The Great Platte River Road Archway Monument was the dream of the late Governor Frank B. Morrison. Morrison was something rarer in Nebraska than a Sandhill Crane—an admired Democrat. His dream was finally realised in the form of a monument to western migration that arches across Interstate 80 a few miles east of Kearney. Architecturally it echoes the forts that once dotted the Great Plains and perhaps nods to the covered bridges that more often cross a river or stream. A remarkably long escalator brings the visitor to the first of a series of rooms describing travel on the Oregon Trail. There are historical objects on display, but the main focus is on large dioramas that fill each room. Mannequin travellers push their wagon through the mud with Chimney Rock (an important signpost on the journey) in the distance. A video re-enactment of stampeding buffalo reminds visitors of the many animal migrations that once but no longer cross North America. Other dioramas commemorate the 1848 gold rush, the 1856 rescue of Mormon travellers caught in the snows, and the extraordinary if brief (1860–61) existence of the Pony Express mail service. A second floor of exhibits takes us from the completion of the transcontinental railroad in 1869 to the creation of the interstate system in the twentieth century. Oddly, the exhibition ends with an ersatz diner and drive-in, as if there was nothing to add after 1960. It’s enjoyable and occasionally evocative, a good place to spend an hour breaking up the long drive across Nebraska, but it’s more comforting than challenging. Visitors are given headphones that describe each exhibition space, and as you pass from room to room, the narrator’s voice fades into static, eventually replaced by the next narrative. A bit like tuning that old AM radio.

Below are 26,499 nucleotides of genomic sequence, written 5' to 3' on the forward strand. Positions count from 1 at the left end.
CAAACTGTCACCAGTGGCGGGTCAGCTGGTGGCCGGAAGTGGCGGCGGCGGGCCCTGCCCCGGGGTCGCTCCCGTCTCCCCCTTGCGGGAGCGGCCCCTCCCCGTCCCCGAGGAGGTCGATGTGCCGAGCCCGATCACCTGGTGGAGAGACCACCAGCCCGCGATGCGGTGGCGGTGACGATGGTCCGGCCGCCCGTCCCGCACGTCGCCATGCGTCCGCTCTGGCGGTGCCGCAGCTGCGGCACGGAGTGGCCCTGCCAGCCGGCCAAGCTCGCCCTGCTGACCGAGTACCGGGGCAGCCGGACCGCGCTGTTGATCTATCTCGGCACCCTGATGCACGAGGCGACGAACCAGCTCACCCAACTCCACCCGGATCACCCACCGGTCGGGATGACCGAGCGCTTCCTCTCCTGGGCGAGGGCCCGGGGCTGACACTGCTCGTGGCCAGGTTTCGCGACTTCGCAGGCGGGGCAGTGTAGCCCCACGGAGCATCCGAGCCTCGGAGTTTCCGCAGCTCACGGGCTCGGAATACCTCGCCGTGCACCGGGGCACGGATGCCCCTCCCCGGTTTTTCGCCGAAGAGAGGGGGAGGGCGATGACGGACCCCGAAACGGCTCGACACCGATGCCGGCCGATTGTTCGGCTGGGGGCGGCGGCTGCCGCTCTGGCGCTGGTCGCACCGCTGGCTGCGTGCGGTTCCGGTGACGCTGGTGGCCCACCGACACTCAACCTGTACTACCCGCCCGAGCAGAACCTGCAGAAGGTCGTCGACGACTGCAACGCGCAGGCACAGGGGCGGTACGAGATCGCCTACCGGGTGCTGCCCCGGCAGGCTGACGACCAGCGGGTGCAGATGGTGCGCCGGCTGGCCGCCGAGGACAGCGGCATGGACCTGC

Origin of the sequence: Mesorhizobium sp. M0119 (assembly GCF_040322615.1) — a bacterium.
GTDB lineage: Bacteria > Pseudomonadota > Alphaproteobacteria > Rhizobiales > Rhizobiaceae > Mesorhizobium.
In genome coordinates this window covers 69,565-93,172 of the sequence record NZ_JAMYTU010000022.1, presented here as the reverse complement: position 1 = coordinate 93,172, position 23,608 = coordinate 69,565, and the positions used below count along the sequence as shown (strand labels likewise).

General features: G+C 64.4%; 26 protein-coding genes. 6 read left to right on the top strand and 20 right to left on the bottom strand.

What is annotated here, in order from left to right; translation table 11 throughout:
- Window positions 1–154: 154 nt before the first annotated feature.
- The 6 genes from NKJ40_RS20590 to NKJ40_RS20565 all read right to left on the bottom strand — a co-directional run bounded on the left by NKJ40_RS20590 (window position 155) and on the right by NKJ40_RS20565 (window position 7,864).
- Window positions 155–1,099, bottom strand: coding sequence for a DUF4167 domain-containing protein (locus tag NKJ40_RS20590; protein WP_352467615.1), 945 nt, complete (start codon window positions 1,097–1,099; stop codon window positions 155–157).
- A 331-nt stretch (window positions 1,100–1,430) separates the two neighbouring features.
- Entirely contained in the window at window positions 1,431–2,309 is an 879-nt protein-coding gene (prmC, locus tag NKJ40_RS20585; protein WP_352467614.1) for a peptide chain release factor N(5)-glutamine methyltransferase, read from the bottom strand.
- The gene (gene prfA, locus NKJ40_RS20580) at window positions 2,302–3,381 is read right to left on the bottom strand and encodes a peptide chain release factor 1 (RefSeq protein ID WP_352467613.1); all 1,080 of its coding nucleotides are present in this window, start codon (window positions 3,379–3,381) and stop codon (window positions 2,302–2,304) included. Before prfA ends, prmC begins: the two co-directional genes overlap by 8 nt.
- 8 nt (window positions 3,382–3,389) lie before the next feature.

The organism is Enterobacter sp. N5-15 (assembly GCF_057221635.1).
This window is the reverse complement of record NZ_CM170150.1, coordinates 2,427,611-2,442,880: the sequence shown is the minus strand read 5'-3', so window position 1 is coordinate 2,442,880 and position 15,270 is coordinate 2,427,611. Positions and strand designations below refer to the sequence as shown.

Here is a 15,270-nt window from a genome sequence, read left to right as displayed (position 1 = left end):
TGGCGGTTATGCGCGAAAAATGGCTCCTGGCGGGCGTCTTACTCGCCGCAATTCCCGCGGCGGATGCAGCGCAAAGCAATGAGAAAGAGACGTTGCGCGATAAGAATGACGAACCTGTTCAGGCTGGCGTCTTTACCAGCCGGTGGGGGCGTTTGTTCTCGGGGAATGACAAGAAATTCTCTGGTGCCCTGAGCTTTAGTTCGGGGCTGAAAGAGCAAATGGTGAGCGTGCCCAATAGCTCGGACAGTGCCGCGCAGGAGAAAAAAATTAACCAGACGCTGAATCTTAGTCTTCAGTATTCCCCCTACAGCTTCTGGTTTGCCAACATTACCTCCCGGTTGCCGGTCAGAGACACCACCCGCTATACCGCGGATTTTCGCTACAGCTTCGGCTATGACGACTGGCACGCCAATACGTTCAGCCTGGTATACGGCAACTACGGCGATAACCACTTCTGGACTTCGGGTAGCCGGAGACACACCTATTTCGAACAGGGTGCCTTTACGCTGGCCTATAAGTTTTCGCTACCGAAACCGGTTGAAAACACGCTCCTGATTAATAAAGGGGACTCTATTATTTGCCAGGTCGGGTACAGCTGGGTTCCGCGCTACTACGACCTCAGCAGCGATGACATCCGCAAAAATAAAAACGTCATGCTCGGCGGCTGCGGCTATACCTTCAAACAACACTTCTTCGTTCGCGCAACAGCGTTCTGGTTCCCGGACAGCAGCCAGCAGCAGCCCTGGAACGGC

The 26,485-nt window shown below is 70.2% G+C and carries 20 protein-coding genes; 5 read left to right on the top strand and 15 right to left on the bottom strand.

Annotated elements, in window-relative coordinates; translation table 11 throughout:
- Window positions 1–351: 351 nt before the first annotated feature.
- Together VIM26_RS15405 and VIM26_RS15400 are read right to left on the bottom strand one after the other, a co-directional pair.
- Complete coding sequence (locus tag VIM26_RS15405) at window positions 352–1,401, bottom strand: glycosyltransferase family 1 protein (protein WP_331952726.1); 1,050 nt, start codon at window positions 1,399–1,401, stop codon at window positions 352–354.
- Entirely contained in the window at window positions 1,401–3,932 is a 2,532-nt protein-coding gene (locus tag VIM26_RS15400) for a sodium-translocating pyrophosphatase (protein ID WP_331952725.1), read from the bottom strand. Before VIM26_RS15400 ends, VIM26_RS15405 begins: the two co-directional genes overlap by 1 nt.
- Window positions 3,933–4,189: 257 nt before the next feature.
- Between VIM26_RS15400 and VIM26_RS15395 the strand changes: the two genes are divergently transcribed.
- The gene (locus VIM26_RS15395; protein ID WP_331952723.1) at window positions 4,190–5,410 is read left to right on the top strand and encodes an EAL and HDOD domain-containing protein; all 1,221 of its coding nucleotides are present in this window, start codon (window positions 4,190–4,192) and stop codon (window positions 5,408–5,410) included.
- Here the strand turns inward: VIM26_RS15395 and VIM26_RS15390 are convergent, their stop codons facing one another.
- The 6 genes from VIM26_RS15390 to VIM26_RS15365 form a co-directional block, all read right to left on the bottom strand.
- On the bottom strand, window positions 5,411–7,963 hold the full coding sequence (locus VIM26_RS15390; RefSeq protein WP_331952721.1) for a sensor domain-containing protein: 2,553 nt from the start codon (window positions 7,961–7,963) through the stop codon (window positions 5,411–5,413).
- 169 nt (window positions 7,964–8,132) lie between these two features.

One diorama stayed with me. One corner downstairs presents an abandoned, broken-down wagon, surrounded by the detritus of the journey—all the beloved objects brought from home that, as the travel grew harder, were jettisoned to the roadside. Agricultural implements, the bones of overloaded oxen, family china, a piano, a pile of books. I stared at that pile of books for a long time. No, my modern migration across the Pacific Ocean has none of the tragedy and uncertainty of those travellers on the Oregon Trail. But for a moment I was reminded that migration is inevitably about loss.